And so it’s really easy to look at Amir Garrett right now and see the strong similarities with the Aroldis Chapman chapter of Reds history. But there are key differences, and those differences make me feel appreciably less violent in this case.

When Chapman was brought up from Louisville, it was late August of 2010. The Reds were in a pennant race, Chapman was still pretty raw, they had a number of good-enough arms in the rotation, and an obvious weakness in the bullpen. The rotation boasted the likes of Bronson Arroyo, Johnny Cueto, Homer Bailey, Mike Leake, Edinson Volquez, and Travis Wood, all of whom were around league-average or even better. The bullpen, on the other hand, was leaning heavily on old men Francisco Cordero and Arthur Rhodes (he was a baaaaad man), and giving meaningful innings to the likes of Jordan Smith and Logan Ondrusek. A fresh power arm like Chapman was exactly what the bullpen needed. He was looking at an upcoming innings cap anyway so there were a number of birds getting got by this one stone. It all made sense.

(Of course, every decision thereafter to keep him in the bullpen was brain-numbingly stupid and aaaaahhhhhhhhh my eyebrows!!!)

I probably don’t need to tell you that the Reds right now are not in the same situation as the Reds back then. There is no pennant race, there is no stability in the rotation, and there is no Bad Man in the bullpen. What the Reds have right now is a bunch of young fellas looking for a shot. The rotation consists of Homer Bailey (now a saddle-chafed old veteran) and Luis Castillo, Tyler Mahle, Sal Romano, and Brandon Finnegan - all young fellas looking for a shot. To begin the season, all four of those young fellas could make a reasonable argument that they deserved that shot at least as much as Garrett did. I didn’t like putting Garrett in the ‘pen to begin the year, but the decision wasn’t unreasonable.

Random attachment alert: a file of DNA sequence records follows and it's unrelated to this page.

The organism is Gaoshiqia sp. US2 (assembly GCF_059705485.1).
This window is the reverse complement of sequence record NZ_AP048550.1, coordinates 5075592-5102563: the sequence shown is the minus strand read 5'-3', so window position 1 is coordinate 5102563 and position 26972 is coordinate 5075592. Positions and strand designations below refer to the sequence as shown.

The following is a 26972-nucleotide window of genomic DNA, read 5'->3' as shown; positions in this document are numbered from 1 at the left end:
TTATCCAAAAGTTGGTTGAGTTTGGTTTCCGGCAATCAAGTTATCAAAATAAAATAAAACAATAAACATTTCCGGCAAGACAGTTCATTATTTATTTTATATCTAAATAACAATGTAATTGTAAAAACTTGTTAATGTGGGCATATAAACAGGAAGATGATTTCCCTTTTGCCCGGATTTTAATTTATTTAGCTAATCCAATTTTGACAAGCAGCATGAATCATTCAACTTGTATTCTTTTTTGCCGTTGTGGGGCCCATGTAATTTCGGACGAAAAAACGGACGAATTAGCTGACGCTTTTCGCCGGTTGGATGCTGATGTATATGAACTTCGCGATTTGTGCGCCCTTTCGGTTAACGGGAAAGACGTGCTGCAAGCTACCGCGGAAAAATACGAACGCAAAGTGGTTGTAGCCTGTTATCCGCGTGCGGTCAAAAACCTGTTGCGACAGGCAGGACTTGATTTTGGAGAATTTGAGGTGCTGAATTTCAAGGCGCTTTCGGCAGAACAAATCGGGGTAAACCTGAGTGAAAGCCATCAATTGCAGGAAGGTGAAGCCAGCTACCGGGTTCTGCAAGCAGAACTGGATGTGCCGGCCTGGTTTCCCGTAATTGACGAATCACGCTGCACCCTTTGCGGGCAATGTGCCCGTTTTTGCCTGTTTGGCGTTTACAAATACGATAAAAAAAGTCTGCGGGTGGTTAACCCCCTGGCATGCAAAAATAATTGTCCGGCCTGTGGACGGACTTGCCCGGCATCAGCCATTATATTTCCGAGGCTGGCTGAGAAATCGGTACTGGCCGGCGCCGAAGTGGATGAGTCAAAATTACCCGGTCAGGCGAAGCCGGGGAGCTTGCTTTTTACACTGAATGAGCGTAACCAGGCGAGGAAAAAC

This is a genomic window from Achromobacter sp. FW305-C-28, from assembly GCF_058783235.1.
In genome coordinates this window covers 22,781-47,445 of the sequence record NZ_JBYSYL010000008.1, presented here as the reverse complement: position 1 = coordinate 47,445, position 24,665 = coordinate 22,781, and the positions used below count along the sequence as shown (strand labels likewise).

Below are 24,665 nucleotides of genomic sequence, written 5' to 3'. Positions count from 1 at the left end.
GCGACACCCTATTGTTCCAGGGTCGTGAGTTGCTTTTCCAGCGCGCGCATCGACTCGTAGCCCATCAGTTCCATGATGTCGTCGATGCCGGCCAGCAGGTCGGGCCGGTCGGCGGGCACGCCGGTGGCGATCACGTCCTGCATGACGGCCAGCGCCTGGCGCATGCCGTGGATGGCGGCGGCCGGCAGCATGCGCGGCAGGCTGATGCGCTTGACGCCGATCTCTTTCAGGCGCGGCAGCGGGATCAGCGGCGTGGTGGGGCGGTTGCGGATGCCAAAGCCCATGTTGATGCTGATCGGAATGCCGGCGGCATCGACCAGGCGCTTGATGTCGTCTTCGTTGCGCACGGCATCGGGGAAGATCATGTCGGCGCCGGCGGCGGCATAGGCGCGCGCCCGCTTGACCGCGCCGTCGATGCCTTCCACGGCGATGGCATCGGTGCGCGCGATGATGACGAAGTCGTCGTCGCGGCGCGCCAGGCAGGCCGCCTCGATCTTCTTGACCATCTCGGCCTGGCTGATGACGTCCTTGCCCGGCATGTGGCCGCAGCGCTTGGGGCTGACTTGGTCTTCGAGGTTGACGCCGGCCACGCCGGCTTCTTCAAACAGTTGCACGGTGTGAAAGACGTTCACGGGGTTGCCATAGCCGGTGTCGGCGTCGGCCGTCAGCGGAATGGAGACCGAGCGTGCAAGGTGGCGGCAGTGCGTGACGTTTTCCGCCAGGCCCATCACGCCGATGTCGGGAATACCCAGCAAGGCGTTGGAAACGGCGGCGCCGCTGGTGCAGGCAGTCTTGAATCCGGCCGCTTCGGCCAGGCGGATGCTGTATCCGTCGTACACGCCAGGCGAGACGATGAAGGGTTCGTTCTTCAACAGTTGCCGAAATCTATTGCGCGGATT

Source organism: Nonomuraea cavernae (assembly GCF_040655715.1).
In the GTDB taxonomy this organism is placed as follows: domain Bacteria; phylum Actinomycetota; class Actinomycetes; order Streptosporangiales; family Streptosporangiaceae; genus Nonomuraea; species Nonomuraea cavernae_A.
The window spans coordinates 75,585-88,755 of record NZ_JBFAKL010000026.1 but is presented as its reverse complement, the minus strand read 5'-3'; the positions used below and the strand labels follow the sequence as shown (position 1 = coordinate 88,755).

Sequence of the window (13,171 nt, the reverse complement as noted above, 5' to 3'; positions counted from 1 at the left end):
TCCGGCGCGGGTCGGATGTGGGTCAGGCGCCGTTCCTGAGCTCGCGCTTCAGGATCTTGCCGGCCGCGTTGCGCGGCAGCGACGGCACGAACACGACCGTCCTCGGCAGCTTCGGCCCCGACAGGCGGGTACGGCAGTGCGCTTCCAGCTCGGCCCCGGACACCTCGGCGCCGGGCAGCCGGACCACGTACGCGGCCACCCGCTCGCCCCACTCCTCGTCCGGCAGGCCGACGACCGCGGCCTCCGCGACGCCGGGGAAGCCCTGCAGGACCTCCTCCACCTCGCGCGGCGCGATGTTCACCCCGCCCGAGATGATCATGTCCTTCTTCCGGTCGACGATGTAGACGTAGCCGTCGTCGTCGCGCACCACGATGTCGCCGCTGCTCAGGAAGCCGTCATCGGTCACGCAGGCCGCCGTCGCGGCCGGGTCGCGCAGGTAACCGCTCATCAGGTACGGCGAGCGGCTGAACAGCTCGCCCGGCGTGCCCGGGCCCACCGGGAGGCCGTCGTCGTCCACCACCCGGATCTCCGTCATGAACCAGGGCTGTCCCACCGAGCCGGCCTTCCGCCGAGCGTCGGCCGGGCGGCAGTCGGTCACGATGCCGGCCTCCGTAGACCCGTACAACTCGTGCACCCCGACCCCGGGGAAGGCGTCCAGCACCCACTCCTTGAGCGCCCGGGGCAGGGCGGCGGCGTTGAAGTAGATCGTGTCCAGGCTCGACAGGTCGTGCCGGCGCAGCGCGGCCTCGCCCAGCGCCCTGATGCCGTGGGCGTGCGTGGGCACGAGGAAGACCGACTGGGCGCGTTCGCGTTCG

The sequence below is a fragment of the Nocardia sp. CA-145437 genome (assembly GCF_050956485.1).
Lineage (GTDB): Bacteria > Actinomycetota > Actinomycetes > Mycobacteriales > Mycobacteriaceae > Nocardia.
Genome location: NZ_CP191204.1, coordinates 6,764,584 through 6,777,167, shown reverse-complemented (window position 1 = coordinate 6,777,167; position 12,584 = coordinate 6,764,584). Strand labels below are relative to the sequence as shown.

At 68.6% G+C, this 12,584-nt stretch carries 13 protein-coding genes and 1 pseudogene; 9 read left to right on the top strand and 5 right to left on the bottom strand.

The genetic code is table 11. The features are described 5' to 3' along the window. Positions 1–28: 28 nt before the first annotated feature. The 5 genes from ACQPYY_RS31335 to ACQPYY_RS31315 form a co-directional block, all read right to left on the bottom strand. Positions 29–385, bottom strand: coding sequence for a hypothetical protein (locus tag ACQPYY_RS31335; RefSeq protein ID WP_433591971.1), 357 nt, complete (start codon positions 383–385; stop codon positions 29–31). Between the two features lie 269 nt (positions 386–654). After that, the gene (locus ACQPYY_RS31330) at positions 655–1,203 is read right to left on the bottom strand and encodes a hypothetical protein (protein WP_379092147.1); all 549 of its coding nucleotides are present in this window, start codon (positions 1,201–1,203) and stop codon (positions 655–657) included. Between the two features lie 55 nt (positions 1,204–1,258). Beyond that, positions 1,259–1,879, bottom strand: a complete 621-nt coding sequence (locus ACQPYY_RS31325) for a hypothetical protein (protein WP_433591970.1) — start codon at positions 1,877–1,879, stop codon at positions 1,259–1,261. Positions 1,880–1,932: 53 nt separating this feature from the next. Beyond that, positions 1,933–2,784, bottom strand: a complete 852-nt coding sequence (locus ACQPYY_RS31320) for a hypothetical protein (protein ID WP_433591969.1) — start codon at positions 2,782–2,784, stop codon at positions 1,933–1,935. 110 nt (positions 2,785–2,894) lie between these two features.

And honestly, nothing much has changed since then. We are only about five cycles through the rotation. Garrett has been phenomenal out of the ‘pen, but again, it’s just 9.2 innings. At this point in the season, there are a handful of things of which I’m confident: at least one of those young rotation fellas will either spend a few weeks on the disabled list or get his brains so thoroughly beat out of his head that he is banished to the bullpen or Louisville; the Reds will need more than two extra rotation pitchers beyond the current five; and Amir Garrett, barring catastrophic injury or shittiness, will be one of them.

Tangentially, I think the bigger thing about which you should be upset is that Garrett isn’t throwing enough out of the bullpen. The season has been a Hindenburg-meets-DC Universe-movies-level disaster and the two very best pitchers who are actually getting consistent outs are tied for fourth in relief innings pitched (Raisel Iglesias is the other). And Riggleman kinda addresses this, saying he’s looking to get Garrett more and meaningful innings and maybe we’ll see where we go from there kinda thing. But come on. Austin Brice should not be the most-used relief arm right now.